This process is achieved primarily through discourse, by which I mean not simply narratives but narratives that come to be widely accepted as authoritative . As Bourdieu says about artistic work “one has to be blind not to see that discourse about a work is not a mere accompaniment, intended to assist its perception and appreciation, but a stage in the production of the work, of its meaning and value” (p. 110), and the same argument applies just as strongly to financial assets.

Pierre Bourdieu
Portrait of  Pierre Bourdieu
by Thierry Ehrmann
Source: Wikipedia
By comparison with some recent scholars of valuation, Bourdieu pays substantial attention to the role of social power and prestige in this process. Cultural entrepreneurs such as art dealers, theatre producers and publishers of literary fiction, but also critics, are constantly engaged in a struggle to establish and maintain a reputation that gives them the authority, framed as a kind of cultural wisdom, to consecrate works as having aesthetic value. Those critics and cultural entrepreneurs who achieve this symbolic authority then collaborate “in the effort of consecration which makes the reputation and, at least in the long term, the monetary value of works” (p. 78). But Bourdieu also recognises that “Among the makers of the work of art, we must finally include the public, which helps to make its value by appropriating it materially (collectors) or symbolically (audiences, readers)” (p. 78). He thus recognises that symbolic value depends not only the creators but also the consumers of discourses – there is no value without an audience, a public, a circle, that accepts these value claims – and indeed that the work of creating artistic value also operates by building these audiences.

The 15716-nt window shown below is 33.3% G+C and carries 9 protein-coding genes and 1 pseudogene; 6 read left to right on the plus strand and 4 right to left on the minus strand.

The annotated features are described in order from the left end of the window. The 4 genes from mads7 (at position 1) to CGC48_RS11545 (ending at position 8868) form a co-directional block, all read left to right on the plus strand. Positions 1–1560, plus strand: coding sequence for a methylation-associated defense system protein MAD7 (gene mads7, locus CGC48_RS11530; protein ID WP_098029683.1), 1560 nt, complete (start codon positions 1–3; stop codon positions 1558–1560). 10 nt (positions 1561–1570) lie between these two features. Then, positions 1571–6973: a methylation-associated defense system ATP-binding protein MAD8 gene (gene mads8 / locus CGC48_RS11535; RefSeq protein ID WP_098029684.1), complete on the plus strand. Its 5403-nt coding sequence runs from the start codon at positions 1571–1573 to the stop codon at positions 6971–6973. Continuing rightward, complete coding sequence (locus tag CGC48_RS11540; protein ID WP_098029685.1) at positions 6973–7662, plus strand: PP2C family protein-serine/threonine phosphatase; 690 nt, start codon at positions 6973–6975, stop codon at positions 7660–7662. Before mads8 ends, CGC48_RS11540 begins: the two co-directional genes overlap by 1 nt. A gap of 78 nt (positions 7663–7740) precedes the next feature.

Like much of Bourdieu’s work, this formulation would benefit from more recognition of the autonomy of audiences, but with this qualification the argument again applies equally well to financial value. Investment banks, analysts, ratings agencies and the like strive constantly to establish and maintain a reputation that gives them the authority, framed as a kind of financial wisdom, to consecrate securities as having financial value. Those actors who achieve this symbolic authority then collaborate in the effort of consecration that makes the monetary value of financial assets. But this value also depends on having an audience of investors that is capable of understanding their efforts and willing to accept these value claims – and the work of creating financial value also operates by building this audience.

It is not just a happy accident that Bourdieu’s analysis of cultural value fits so closely to the processes that establish value in the financial field. In both cases powerful actors use their symbolic power to attribute value to the objects that sustain and enhance their own position in the field.